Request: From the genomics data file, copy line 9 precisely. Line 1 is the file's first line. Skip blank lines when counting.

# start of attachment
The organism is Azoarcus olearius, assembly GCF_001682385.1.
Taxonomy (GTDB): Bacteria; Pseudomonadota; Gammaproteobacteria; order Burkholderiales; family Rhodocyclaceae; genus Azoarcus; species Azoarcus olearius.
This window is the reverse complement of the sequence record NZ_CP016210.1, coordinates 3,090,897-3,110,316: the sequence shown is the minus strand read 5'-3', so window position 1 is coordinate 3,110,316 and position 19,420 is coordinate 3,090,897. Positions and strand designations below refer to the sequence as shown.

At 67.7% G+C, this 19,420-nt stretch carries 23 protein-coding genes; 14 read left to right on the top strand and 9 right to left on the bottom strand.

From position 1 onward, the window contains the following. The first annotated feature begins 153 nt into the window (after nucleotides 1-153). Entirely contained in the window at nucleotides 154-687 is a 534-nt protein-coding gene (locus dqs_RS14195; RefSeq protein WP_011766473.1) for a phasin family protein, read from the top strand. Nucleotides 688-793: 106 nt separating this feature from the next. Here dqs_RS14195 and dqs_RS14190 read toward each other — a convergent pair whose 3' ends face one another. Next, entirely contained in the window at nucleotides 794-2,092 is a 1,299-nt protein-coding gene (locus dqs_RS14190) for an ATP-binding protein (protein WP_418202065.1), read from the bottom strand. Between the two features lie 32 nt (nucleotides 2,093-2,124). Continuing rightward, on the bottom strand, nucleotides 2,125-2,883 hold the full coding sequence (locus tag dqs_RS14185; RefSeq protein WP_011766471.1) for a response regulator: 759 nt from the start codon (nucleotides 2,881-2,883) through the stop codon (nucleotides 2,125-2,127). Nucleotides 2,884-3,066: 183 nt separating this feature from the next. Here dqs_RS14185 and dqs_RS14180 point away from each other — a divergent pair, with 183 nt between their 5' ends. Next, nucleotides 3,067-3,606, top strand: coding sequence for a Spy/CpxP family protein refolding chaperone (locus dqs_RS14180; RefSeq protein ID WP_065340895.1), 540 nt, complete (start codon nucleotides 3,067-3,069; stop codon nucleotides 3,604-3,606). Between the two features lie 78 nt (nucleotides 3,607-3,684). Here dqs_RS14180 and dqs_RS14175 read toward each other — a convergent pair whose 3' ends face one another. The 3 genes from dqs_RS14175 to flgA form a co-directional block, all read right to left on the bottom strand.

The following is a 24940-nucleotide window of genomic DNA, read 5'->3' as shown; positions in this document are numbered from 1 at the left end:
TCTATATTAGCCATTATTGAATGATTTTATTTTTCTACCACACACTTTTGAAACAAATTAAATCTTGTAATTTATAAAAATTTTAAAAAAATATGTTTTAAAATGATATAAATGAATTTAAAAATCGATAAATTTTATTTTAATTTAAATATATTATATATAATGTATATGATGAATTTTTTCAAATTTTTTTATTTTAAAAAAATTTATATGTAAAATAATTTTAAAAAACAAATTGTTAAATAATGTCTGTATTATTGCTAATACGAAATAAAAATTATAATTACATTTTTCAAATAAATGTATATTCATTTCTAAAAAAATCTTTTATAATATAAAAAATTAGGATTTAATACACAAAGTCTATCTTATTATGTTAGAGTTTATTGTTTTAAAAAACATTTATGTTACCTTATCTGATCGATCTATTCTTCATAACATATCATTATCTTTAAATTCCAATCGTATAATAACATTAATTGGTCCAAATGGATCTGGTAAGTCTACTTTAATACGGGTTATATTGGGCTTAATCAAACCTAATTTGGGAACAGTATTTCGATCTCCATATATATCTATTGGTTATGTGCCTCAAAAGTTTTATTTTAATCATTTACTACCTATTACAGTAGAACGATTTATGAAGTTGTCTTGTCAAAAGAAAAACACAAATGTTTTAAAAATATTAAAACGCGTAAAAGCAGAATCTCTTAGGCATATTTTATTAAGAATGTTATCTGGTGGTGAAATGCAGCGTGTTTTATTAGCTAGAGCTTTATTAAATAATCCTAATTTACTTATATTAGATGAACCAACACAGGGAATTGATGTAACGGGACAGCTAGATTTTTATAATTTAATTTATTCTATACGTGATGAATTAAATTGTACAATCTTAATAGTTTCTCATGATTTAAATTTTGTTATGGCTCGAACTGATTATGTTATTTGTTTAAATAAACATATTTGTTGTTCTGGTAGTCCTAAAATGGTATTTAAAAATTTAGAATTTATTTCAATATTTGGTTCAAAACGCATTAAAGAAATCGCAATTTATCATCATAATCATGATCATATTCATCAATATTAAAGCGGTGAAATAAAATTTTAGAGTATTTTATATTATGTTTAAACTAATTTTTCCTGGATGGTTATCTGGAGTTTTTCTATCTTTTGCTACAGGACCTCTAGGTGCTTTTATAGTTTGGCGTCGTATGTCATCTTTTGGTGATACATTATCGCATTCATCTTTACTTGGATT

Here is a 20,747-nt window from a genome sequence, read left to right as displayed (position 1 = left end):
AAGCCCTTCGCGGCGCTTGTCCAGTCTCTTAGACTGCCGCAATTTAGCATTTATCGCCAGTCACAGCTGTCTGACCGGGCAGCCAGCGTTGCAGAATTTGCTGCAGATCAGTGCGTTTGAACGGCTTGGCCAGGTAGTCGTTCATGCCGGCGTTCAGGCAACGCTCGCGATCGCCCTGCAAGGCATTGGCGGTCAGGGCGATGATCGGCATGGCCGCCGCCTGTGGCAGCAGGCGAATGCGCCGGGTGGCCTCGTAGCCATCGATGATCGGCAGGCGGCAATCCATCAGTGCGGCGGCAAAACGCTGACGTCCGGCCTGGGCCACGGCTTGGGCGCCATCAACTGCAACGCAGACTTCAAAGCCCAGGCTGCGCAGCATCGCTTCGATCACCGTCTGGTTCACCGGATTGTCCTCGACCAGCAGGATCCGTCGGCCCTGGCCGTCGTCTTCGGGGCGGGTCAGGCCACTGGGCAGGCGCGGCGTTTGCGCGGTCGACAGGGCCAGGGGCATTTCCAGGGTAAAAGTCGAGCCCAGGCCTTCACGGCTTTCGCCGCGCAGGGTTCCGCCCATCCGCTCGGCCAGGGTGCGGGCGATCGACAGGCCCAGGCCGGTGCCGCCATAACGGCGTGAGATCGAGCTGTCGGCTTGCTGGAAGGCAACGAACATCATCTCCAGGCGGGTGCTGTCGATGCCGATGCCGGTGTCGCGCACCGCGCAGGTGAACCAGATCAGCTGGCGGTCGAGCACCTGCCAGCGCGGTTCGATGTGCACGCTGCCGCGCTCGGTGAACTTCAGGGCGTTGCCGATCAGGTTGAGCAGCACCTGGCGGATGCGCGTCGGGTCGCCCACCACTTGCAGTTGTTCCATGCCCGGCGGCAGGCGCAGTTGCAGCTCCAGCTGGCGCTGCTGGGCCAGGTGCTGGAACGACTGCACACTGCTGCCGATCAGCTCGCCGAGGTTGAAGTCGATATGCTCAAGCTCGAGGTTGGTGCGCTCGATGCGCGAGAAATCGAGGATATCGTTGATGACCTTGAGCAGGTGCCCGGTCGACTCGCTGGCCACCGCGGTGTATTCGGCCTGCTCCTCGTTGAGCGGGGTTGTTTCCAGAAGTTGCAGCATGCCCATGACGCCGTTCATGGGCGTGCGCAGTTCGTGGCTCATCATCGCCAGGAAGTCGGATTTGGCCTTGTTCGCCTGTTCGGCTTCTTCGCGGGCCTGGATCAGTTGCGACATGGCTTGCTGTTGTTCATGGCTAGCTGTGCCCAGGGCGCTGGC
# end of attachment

AAGCCCTTCGCGGCGCTTGTCCAGTCTCTTAGACTGCCGCAATTTAGCATTTATCGCCAGTCACAGCTGTCTGACCGGGCAGCCAGCGTTGCAGAATTTGCTGCAGATCAGTGCGTTTGAACGGCTTGGCCAGGTAGTCGTTCATGCCGGCGTTCAGGCAACGCTCGCGATCGCCCTGCAAGGCATTGGCGGTCAGGGCGATGATCGGCATGGCCGCCGCCTGTGGCAGCAGGCGAATGCGCCGGGTGGCCTCGTAGCCATCGATGATCGGCAGGCGGCAATCCATCAGTGCGGCGGCAAAACGCTGACGTCCGGCCTGGGCCACGGCTTGGGCGCCATCAACTGCAACGCAGACTTCAAAGCCCAGGCTGCGCAGCATCGCTTCGATCACCGTCTGGTTCACCGGATTGTCCTCGACCAGCAGGATCCGTCGGCCCTGGCCGTCGTCTTCGGGGCGGGTCAGGCCACTGGGCAGGCGCGGCGTTTGCGCGGTCGACAGGGCCAGGGGCATTTCCAGGGTAAAAGTCGAGCCCAGGCCTTCACGGCTTTCGCCGCGCAGGGTTCCGCCCATCCGCTCGGCCAGGGTGCGGGCGATCGACAGGCCCAGGCCGGTGCCGCCATAACGGCGTGAGATCGAGCTGTCGGCTTGCTGGAAGGCAACGAACATCATCTCCAGGCGGGTGCTGTCGATGCCGATGCCGGTGTCGCGCACCGCGCAGGTGAACCAGATCAGCTGGCGGTCGAGCACCTGCCAGCGCGGTTCGATGTGCACGCTGCCGCGCTCGGTGAACTTCAGGGCGTTGCCGATCAGGTTGAGCAGCACCTGGCGGATGCGCGTCGGGTCGCCCACCACTTGCAGTTGTTCCATGCCCGGCGGCAGGCGCAGTTGCAGCTCCAGCTGGCGCTGCTGGGCCAGGTGCTGGAACGACTGCACACTGCTGCCGATCAGCTCGCCGAGGTTGAAGTCGATATGCTCAAGCTCGAGGTTGGTGCGCTCGATGCGCGAGAAATCGAGGATATCGTTGATGACCTTGAGCAGGTGCCCGGTCGACTCGCTGGCCACCGCGGTGTATTCGGCCTGCTCCTCGTTGAGCGGGGTTGTTTCCAGAAGTTGCAGCATGCCCATGACGCCGTTCATGGGCGTGCGCAGTTCGTGGCTCATCATCGCCAGGAAGTCGGATTTGGCCTTGTTCGCCTGTTCGGCTTCTTCGCGGGCCTGGATCAGTTGCGACATGGCTTGCTGTTGTTCATGGCTAGCTGTGCCCAGGGCGCTGGC